9. In hilly terrains, rooftop rainwater harvesting is preferred
  10. In saline or coastal areas, rainwater provides good quality water and when recharged to groundwater, it reduces salinity and also helps in maintaining balance between the fresh-saline water interface
  11. In Islands, due to limited extent of freshwater aquifers, rainwater harvesting is the most preferred source of water for domestic use
  12. In deserts, where rainfall is low, rainwater harvesting has been providing relief to people

Safety Consideration

1)   Storage in Ground Water Reservoir

a) For rooftop rainwater harvesting through existing tubewells and handpumps, filter or desilting pit should be provided so that the wells are not silted.

b) Such tubewells if pumped intermittently, increase the efficiency of recharge.

c) If the groundwater reservoir is recharged through, shaft, dug well etc., inverted filter may be provided.

2)   Storage in Tanks

a) A storage tank should not be located close to a source of contamination, such as a septic tank etc.

b) A storage tank must be located on a lower level than the roof to ensure that it fills completely.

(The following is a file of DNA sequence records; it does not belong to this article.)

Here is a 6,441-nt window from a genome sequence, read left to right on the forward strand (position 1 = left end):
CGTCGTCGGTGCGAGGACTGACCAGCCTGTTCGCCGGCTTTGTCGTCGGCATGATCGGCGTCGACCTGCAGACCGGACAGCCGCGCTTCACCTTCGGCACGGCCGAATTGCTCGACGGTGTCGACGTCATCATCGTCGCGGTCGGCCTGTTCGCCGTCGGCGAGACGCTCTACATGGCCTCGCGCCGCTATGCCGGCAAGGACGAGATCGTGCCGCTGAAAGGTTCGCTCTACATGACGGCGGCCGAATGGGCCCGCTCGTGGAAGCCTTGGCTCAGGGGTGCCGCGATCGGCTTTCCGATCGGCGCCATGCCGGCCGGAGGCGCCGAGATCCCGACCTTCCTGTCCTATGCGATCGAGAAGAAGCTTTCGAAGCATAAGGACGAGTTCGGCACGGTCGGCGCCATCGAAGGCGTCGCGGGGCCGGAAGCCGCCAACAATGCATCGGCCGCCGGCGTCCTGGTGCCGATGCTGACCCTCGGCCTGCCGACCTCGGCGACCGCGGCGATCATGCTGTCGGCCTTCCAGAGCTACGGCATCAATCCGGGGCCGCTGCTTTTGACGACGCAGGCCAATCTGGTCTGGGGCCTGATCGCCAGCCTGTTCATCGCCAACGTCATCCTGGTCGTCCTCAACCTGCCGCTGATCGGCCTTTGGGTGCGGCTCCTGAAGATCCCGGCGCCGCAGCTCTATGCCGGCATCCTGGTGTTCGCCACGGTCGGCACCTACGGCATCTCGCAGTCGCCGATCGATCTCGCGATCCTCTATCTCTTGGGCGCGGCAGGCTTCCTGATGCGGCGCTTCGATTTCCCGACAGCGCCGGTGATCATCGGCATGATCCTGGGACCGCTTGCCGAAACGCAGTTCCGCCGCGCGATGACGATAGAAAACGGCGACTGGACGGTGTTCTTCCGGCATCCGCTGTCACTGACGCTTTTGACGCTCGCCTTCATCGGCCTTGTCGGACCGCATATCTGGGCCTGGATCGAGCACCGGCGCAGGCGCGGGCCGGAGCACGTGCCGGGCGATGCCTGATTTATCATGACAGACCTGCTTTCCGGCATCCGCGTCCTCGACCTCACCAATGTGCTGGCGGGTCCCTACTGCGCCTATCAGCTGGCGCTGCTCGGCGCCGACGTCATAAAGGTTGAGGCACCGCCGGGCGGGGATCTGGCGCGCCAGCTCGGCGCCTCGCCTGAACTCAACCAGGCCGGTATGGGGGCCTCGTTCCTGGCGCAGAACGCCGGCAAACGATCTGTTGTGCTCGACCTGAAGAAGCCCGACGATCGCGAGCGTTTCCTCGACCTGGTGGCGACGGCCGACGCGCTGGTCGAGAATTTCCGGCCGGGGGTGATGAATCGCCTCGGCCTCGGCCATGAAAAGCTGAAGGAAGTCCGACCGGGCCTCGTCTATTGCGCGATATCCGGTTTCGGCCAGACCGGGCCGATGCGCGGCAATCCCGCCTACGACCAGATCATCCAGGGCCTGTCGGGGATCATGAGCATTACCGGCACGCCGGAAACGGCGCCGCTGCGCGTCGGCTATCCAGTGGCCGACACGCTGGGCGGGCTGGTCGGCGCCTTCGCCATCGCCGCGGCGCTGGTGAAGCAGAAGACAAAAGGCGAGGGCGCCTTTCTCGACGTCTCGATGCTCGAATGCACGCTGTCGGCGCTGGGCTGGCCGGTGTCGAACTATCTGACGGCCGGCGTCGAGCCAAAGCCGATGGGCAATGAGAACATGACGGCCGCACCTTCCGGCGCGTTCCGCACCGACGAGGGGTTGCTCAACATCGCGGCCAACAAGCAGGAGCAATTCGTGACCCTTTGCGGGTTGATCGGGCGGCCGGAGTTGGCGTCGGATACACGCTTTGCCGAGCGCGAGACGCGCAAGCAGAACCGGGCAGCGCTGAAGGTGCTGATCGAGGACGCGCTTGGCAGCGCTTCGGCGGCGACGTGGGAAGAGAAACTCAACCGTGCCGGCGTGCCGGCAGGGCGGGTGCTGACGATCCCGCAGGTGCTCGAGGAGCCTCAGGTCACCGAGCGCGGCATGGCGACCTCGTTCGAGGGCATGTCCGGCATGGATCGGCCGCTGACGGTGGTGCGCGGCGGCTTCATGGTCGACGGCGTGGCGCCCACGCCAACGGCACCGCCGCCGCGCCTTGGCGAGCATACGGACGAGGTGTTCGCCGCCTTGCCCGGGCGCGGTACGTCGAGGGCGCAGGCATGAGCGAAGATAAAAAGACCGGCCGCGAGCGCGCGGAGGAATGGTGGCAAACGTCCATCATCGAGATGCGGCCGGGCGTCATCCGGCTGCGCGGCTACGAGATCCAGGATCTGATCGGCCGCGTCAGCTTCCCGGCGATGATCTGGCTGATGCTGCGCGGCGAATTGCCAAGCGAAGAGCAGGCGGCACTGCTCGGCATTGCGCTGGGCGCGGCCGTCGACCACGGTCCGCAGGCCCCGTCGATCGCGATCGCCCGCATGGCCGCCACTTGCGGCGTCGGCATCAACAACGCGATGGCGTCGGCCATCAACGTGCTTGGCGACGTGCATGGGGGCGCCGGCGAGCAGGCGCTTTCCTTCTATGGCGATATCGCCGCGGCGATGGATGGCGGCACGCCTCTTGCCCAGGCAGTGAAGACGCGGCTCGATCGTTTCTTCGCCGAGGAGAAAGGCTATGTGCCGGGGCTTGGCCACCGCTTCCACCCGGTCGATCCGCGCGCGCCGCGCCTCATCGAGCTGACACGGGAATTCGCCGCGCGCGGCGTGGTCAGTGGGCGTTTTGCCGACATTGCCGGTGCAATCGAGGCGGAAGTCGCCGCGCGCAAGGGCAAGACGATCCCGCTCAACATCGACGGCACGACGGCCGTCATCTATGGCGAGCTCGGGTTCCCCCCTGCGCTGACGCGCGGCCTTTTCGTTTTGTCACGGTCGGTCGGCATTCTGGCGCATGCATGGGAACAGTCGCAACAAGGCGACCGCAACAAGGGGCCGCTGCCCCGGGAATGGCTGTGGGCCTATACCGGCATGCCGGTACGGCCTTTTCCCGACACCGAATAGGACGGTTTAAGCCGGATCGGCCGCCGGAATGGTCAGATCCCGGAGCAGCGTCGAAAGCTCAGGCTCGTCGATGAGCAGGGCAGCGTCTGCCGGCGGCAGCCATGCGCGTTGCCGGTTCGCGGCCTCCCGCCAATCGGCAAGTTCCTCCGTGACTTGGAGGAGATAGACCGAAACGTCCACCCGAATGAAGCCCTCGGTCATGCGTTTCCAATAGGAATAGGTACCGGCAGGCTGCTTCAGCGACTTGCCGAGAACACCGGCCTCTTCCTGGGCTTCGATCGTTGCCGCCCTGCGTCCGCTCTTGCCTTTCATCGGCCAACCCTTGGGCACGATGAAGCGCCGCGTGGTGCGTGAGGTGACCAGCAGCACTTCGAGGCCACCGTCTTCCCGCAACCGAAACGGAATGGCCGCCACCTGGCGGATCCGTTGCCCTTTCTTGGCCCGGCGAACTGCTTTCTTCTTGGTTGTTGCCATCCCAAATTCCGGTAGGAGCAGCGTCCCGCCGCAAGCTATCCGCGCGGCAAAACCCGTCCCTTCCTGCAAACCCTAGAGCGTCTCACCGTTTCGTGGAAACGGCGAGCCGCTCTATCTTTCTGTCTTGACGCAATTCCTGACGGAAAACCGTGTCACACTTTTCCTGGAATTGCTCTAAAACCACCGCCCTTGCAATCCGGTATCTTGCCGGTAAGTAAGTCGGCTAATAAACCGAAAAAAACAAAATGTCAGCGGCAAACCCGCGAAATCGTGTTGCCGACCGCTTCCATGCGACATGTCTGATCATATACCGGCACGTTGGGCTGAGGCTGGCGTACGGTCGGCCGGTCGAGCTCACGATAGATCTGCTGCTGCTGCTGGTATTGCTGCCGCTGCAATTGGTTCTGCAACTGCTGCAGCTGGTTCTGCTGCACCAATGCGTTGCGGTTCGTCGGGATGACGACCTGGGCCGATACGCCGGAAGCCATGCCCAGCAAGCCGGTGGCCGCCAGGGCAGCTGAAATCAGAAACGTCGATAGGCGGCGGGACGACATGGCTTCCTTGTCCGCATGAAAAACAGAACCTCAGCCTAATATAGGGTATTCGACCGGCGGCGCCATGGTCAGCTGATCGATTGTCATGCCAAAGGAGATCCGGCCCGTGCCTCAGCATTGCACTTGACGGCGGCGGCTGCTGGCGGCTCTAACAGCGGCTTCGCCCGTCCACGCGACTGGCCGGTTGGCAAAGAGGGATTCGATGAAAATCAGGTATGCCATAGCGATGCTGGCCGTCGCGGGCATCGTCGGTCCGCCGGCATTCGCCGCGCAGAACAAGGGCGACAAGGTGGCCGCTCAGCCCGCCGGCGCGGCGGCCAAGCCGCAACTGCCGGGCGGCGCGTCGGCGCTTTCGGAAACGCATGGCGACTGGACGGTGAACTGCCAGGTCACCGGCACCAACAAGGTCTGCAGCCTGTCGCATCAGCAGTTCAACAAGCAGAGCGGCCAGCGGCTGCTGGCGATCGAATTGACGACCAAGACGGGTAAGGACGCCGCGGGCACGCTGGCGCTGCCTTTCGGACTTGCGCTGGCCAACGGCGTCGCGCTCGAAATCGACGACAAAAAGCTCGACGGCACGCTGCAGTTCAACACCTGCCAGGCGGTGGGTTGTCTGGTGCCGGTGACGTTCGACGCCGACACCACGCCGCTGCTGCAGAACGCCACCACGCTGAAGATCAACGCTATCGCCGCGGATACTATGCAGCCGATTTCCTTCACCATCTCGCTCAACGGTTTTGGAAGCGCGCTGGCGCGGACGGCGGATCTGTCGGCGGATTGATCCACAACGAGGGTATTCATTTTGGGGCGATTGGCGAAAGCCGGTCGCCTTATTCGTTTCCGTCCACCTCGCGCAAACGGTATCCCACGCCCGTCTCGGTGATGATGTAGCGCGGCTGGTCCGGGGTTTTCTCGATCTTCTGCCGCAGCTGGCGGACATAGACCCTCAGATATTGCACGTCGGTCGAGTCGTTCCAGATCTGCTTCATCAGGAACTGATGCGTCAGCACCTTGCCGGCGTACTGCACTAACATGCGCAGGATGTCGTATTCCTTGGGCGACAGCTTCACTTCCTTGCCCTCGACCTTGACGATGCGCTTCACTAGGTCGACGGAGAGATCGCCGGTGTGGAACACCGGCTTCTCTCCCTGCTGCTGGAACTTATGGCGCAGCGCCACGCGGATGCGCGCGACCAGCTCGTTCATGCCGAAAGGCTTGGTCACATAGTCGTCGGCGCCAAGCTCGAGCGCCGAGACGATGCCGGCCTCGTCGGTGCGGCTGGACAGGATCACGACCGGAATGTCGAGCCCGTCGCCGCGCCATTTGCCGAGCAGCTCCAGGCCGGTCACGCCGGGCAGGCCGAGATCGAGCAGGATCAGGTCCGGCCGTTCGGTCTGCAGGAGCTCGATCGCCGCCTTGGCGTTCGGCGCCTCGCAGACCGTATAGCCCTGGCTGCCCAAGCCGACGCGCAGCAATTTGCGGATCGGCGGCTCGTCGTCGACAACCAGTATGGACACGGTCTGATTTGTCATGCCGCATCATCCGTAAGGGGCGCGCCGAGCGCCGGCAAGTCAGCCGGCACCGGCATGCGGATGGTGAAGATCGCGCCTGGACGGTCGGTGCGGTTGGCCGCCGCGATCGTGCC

c) A rainwater system must include installation of an overflow pipe which empties into a non-flooding area. Excess water may also be used for recharging the aquifer through dug well or abandoned handpump or tubewell etc.

d) A speed breaker plate must be provided below inlet pipe in the filter so as not to disturb the filtering material.

e) Storage tanks should be accessible for cleaning.

f) The inlet into the Storage tank should be screened in such way that these can be cleaned regularly.

g) Water may be disinfected regularly before using for drinking purpose by chlorination, treating with UV light or boiling etc.

How Much You Can Collect and  Collection Efficiency

How efficiently the rainfall can be collected depends on several considerations. Collection efficiencies of 90% are often used depending on the specific design.

Rainfall Reliability.

The first step is to determine how much water would be generated from your roof area. Average monsoon rainfall is used for this purpose.


Total quantity of water to be collected (cu.m.) = Roof Top Area (Sq.m.) x Average Monsoon Rainfall (m) x 0.9

For Example:

Area of your roof is 150 and average rainfall is 782 so rainwater that would be generated from your roof will be :

150 (Sq. mtr) X 782 (mm) X 0.9 (Co- efficient)

Every year 1,06,000 Liters will be filtered and harvested in your resource.

Neerain rooftop rainwater filter has won CII’s national Award for Excellence in water management 2022 for the innovative water saving product category on 29 Sep 2022.

NeeRain is featured on Doordarshan DD India, DD News and DD Girnar for common man centric work. NeeRain is inducted on board by Ministry of Housing and Urban Development (GOI) under Amrut 2.0 water innovation initiative.